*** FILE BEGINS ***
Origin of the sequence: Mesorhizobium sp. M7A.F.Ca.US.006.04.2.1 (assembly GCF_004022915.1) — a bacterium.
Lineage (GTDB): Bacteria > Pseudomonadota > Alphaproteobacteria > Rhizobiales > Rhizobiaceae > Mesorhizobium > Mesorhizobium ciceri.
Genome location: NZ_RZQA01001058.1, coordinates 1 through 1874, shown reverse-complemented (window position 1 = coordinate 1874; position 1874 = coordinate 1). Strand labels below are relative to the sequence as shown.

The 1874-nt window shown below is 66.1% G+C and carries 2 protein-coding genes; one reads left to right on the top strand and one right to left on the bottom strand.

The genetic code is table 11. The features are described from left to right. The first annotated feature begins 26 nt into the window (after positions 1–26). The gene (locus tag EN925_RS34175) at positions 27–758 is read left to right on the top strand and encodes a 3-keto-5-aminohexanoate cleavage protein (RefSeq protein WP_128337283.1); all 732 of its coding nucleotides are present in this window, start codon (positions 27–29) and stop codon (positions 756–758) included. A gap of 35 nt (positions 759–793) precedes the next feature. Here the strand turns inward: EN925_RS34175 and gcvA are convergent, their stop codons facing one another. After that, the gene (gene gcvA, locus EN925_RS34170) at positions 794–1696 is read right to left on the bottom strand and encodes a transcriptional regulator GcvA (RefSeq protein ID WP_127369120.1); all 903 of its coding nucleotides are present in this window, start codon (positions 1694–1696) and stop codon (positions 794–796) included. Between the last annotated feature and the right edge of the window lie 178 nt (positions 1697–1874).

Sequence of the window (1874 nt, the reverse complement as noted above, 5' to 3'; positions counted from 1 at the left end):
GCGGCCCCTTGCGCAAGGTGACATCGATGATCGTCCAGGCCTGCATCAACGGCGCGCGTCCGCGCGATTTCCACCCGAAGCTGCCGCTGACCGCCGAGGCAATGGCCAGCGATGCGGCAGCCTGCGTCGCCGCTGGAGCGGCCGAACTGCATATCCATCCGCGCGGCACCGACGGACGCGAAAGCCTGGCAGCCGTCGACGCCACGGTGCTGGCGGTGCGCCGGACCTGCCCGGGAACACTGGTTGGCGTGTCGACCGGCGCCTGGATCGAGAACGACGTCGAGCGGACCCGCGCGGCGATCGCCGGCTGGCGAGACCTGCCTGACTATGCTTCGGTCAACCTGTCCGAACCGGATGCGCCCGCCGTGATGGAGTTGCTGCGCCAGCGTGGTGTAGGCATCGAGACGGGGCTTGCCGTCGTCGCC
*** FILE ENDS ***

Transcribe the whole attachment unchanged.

Origin of the sequence: Mesorhizobium sp. M7A.F.Ca.US.006.04.2.1 (assembly GCF_004022915.1) — a bacterium.
Lineage (GTDB): Bacteria > Pseudomonadota > Alphaproteobacteria > Rhizobiales > Rhizobiaceae > Mesorhizobium > Mesorhizobium ciceri.
Genome location: NZ_RZQA01001058.1, coordinates 1 through 1874, shown reverse-complemented (window position 1 = coordinate 1874; position 1874 = coordinate 1). Strand labels below are relative to the sequence as shown.

The 1874-nt window shown below is 66.1% G+C and carries 2 protein-coding genes; one reads left to right on the top strand and one right to left on the bottom strand.

The genetic code is table 11. The features are described from left to right. The first annotated feature begins 26 nt into the window (after positions 1–26). The gene (locus tag EN925_RS34175) at positions 27–758 is read left to right on the top strand and encodes a 3-keto-5-aminohexanoate cleavage protein (RefSeq protein WP_128337283.1); all 732 of its coding nucleotides are present in this window, start codon (positions 27–29) and stop codon (positions 756–758) included. A gap of 35 nt (positions 759–793) precedes the next feature. Here the strand turns inward: EN925_RS34175 and gcvA are convergent, their stop codons facing one another. After that, the gene (gene gcvA, locus EN925_RS34170) at positions 794–1696 is read right to left on the bottom strand and encodes a transcriptional regulator GcvA (RefSeq protein ID WP_127369120.1); all 903 of its coding nucleotides are present in this window, start codon (positions 1694–1696) and stop codon (positions 794–796) included. Between the last annotated feature and the right edge of the window lie 178 nt (positions 1697–1874).

Sequence of the window (1874 nt, the reverse complement as noted above, 5' to 3'; positions counted from 1 at the left end):
GCGGCCCCTTGCGCAAGGTGACATCGATGATCGTCCAGGCCTGCATCAACGGCGCGCGTCCGCGCGATTTCCACCCGAAGCTGCCGCTGACCGCCGAGGCAATGGCCAGCGATGCGGCAGCCTGCGTCGCCGCTGGAGCGGCCGAACTGCATATCCATCCGCGCGGCACCGACGGACGCGAAAGCCTGGCAGCCGTCGACGCCACGGTGCTGGCGGTGCGCCGGACCTGCCCGGGAACACTGGTTGGCGTGTCGACCGGCGCCTGGATCGAGAACGACGTCGAGCGGACCCGCGCGGCGATCGCCGGCTGGCGAGACCTGCCTGACTATGCTTCGGTCAACCTGTCCGAACCGGATGCGCCCGCCGTGATGGAGTTGCTGCGCCAGCGTGGTGTAGGCATCGAGACGGGGCTTGCCGTCGTCGCC